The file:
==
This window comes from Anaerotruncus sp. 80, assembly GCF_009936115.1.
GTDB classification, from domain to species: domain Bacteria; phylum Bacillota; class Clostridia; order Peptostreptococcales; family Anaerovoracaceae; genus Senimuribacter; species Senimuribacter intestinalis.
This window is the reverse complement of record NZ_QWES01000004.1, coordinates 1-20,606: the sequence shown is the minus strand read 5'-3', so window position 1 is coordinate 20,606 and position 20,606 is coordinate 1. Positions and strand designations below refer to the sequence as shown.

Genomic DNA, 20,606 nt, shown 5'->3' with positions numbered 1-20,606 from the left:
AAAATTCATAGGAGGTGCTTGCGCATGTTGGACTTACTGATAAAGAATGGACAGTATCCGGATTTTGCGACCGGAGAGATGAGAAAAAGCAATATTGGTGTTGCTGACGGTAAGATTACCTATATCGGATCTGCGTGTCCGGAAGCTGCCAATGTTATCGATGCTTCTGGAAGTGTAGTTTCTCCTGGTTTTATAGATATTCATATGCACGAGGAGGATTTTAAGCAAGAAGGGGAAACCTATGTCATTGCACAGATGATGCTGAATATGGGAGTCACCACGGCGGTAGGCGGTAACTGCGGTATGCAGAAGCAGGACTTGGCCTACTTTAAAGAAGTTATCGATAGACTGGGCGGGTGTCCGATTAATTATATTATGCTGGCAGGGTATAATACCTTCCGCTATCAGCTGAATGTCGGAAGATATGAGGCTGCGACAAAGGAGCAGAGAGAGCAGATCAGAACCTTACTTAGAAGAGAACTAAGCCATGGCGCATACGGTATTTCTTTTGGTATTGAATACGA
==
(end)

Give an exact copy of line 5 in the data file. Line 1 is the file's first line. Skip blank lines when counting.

AAAATTCATAGGAGGTGCTTGCGCATGTTGGACTTACTGATAAAGAATGGACAGTATCCGGATTTTGCGACCGGAGAGATGAGAAAAAGCAATATTGGTGTTGCTGACGGTAAGATTACCTATATCGGATCTGCGTGTCCGGAAGCTGCCAATGTTATCGATGCTTCTGGAAGTGTAGTTTCTCCTGGTTTTATAGATATTCATATGCACGAGGAGGATTTTAAGCAAGAAGGGGAAACCTATGTCATTGCACAGATGATGCTGAATATGGGAGTCACCACGGCGGTAGGCGGTAACTGCGGTATGCAGAAGCAGGACTTGGCCTACTTTAAAGAAGTTATCGATAGACTGGGCGGGTGTCCGATTAATTATATTATGCTGGCAGGGTATAATACCTTCCGCTATCAGCTGAATGTCGGAAGATATGAGGCTGCGACAAAGGAGCAGAGAGAGCAGATCAGAACCTTACTTAGAAGAGAACTAAGCCATGGCGCATACGGTATTTCTTTTGGTATTGAATACGA